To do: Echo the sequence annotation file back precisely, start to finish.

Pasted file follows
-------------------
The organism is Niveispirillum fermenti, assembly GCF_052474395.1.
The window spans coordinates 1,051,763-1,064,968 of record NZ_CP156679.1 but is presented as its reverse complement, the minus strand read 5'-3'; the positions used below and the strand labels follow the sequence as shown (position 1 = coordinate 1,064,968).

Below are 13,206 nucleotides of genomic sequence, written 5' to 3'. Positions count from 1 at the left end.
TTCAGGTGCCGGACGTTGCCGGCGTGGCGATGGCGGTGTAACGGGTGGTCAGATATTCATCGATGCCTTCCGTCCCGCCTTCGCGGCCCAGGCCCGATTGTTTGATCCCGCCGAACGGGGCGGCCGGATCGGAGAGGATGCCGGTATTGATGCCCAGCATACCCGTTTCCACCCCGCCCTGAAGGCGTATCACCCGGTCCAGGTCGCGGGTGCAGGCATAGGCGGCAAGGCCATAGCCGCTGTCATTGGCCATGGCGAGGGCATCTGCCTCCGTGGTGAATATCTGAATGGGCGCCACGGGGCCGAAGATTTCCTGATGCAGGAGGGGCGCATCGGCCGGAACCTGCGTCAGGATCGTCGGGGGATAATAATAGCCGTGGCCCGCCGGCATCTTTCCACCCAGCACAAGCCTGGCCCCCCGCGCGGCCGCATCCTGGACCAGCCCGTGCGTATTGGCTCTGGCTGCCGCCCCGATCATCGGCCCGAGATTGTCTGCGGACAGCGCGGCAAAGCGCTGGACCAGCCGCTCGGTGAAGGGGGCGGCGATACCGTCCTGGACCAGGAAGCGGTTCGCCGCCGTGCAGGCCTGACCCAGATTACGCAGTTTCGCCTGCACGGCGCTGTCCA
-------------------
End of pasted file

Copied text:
The organism is Niveispirillum fermenti, assembly GCF_052474395.1.
The window spans coordinates 1,051,763-1,064,968 of record NZ_CP156679.1 but is presented as its reverse complement, the minus strand read 5'-3'; the positions used below and the strand labels follow the sequence as shown (position 1 = coordinate 1,064,968).

Below are 13,206 nucleotides of genomic sequence, written 5' to 3'. Positions count from 1 at the left end.
TTCAGGTGCCGGACGTTGCCGGCGTGGCGATGGCGGTGTAACGGGTGGTCAGATATTCATCGATGCCTTCCGTCCCGCCTTCGCGGCCCAGGCCCGATTGTTTGATCCCGCCGAACGGGGCGGCCGGATCGGAGAGGATGCCGGTATTGATGCCCAGCATACCCGTTTCCACCCCGCCCTGAAGGCGTATCACCCGGTCCAGGTCGCGGGTGCAGGCATAGGCGGCAAGGCCATAGCCGCTGTCATTGGCCATGGCGAGGGCATCTGCCTCCGTGGTGAATATCTGAATGGGCGCCACGGGGCCGAAGATTTCCTGATGCAGGAGGGGCGCATCGGCCGGAACCTGCGTCAGGATCGTCGGGGGATAATAATAGCCGTGGCCCGCCGGCATCTTTCCACCCAGCACAAGCCTGGCCCCCCGCGCGGCCGCATCCTGGACCAGCCCGTGCGTATTGGCTCTGGCTGCCGCCCCGATCATCGGCCCGAGATTGTCTGCGGACAGCGCGGCAAAGCGCTGGACCAGCCGCTCGGTGAAGGGGGCGGCGATACCGTCCTGGACCAGGAAGCGGTTCGCCGCCGTGCAGGCCTGACCCAGATTACGCAGTTTCGCCTGCACGGCGCTGTCCA